As seen in attacks on Jewish communities in Pittsburgh, San Diego County, Jersey City, and Monsey, as well as on mosques in Christchurch and elsewhere, online threats can – and often do – lead to real-world violence.
In 2019, after CIJA mobilized thousands of Canadians to speak out on the issue, the House of Commons Justice Committee conducted a study of online hate. Its report included a series of recommendations in line with CIJA’s proposals – including a robust plan to track online hate, prevent online hate through education, and make better use of legal tools to stop online hate.
Launching a national, social literacy campaign to sensitize Canadians to the potent role social media plays in bullying, harassment, intimidation, dissemination of hate, and threats.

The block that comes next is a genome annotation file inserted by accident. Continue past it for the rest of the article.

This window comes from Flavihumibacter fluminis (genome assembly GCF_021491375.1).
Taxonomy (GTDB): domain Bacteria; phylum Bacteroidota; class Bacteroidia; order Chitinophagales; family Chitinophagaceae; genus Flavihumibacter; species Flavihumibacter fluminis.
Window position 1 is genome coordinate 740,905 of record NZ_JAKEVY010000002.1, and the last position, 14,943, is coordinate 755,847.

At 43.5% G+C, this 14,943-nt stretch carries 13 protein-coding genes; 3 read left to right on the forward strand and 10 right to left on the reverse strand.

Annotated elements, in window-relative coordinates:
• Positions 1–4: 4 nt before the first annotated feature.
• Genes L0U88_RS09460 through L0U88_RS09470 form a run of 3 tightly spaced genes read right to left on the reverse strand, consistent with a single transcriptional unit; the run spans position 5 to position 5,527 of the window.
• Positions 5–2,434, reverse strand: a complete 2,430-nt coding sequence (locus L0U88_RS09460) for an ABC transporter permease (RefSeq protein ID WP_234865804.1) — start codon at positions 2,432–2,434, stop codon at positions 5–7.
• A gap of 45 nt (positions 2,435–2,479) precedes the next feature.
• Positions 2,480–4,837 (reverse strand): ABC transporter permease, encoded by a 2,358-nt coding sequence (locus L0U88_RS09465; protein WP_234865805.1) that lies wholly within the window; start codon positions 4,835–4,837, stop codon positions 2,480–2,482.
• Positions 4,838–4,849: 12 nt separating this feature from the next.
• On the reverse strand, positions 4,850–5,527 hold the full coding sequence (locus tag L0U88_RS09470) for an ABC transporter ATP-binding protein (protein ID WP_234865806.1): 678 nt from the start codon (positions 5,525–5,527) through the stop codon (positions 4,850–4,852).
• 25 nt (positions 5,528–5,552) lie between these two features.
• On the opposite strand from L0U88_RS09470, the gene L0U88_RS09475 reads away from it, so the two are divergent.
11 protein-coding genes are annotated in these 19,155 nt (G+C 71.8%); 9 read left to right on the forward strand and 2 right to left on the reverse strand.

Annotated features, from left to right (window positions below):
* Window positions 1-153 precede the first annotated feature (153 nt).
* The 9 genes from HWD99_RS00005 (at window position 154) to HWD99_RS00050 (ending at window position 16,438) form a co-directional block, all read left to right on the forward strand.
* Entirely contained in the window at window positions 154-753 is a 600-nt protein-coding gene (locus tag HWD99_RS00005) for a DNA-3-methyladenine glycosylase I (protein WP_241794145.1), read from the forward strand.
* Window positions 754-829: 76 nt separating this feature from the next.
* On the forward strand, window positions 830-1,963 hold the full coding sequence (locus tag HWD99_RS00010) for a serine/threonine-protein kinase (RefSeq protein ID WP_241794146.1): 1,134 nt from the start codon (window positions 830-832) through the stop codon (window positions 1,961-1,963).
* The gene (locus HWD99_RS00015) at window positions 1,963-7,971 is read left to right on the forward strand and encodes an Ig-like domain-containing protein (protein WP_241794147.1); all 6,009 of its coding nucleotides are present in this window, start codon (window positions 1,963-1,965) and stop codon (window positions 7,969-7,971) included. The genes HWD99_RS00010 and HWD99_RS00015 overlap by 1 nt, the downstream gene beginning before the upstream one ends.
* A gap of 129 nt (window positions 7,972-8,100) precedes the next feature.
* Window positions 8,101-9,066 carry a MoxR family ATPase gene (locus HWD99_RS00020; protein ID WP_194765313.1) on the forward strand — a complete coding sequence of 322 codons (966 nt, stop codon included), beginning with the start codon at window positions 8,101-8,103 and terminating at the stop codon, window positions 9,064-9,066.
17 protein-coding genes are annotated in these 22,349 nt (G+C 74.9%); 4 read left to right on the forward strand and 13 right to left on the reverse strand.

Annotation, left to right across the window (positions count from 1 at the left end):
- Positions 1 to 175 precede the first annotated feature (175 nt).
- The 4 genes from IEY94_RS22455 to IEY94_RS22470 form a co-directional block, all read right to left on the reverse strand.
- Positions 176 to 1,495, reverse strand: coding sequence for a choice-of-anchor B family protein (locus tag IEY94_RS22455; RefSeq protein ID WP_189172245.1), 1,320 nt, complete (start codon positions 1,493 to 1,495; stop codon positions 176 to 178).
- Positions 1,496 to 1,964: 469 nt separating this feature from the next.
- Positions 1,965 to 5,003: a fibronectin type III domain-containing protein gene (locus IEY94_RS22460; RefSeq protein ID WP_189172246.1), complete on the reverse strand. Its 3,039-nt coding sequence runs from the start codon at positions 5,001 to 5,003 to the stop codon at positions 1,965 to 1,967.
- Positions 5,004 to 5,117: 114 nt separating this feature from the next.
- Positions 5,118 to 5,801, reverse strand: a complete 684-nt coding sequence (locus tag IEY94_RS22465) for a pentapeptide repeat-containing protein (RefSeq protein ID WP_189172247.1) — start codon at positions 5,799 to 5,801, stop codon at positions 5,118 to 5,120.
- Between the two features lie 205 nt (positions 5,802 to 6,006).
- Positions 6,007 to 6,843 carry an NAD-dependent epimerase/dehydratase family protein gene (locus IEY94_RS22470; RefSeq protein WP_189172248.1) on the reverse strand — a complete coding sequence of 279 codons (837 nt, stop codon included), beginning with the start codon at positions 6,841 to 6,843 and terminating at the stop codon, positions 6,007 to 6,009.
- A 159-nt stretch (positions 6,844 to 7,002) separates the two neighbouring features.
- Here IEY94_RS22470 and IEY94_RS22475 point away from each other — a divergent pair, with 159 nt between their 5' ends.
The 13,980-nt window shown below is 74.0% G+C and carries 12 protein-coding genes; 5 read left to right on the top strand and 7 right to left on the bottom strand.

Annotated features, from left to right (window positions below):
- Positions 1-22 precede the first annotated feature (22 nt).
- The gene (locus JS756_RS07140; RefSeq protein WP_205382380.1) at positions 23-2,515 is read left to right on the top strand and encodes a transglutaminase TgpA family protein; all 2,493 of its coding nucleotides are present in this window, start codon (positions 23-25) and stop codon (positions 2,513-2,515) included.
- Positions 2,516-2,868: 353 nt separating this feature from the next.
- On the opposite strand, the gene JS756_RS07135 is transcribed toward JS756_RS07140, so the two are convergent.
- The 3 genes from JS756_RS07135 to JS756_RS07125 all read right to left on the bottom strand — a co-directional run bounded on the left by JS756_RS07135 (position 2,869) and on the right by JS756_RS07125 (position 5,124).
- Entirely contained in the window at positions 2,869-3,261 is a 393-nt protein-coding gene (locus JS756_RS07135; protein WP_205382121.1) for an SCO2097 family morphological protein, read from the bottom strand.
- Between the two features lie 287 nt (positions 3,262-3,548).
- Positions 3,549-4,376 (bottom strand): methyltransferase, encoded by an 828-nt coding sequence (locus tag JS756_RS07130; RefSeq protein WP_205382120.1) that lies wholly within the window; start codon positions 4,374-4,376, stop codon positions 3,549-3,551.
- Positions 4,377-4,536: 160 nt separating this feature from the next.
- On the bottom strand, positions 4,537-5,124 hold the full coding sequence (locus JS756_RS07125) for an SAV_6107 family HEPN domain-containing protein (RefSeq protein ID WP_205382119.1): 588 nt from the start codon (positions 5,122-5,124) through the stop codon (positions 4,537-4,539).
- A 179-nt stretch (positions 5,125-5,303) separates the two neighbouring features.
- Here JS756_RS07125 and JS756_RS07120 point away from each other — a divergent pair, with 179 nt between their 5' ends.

Establishing strong and clear regulations for online platforms, and Internet service providers for monitoring and transparently addressing incidents of hate on their platforms. These regulations would make it easier for users to flag incidents of hate and should mandate that providers include appropriate definitions of hate, including the IHRA definition of antisemitism.
Complementing the social media literacy campaign with legislation governing the responsibilities of social media platforms to monitor hate on their sites and pursue both preventative and corrective actions to ensure platforms are safe and not exploited as instruments of hate.
Increasing resources for law enforcement, Crown Attorneys, and judges to ensure they receive sufficient training on how to apply existing laws to effectively address online hate.
Directing Statistics Canada to address the gap in data collection by allocating resources to create a national database of hate crimes where individuals can report online hate incidents.